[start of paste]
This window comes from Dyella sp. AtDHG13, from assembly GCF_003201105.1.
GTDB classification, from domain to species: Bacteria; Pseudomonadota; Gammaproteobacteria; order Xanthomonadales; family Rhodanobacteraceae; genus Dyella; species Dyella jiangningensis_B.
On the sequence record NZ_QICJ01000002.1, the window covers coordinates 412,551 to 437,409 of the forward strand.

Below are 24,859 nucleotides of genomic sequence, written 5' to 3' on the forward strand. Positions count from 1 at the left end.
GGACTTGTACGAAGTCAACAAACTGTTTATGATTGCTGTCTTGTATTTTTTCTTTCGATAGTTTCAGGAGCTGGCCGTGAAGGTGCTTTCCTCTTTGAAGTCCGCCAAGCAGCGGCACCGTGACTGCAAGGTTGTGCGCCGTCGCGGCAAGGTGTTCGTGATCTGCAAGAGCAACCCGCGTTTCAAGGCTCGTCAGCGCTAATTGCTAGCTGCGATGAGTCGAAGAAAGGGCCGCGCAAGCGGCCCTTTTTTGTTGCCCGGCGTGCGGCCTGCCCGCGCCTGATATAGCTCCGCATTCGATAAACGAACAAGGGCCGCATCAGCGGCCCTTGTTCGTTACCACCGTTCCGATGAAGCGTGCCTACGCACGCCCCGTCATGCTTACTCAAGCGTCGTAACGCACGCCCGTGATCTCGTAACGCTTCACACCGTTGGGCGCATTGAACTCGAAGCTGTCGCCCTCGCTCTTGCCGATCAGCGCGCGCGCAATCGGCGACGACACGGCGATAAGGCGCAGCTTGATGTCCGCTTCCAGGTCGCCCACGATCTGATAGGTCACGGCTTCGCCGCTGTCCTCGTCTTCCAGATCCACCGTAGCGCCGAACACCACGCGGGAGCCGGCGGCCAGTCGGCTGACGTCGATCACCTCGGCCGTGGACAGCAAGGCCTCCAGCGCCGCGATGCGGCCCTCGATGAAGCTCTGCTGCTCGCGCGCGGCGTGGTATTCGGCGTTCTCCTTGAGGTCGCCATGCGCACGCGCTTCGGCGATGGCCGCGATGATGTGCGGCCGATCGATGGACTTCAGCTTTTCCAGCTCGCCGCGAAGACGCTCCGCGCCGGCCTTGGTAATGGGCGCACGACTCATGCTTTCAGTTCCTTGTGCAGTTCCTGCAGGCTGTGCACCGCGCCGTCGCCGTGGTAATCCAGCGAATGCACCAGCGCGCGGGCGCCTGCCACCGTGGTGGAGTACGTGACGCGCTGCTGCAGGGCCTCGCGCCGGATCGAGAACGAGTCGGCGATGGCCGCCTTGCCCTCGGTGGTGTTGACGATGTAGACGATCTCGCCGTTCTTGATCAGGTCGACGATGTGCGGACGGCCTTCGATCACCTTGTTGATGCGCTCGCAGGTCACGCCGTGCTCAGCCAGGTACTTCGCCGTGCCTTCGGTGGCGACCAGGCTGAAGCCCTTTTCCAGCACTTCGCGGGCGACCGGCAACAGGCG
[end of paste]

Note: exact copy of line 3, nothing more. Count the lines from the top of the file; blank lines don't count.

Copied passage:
On the sequence record NZ_QICJ01000002.1, the window covers coordinates 412,551 to 437,409 of the forward strand.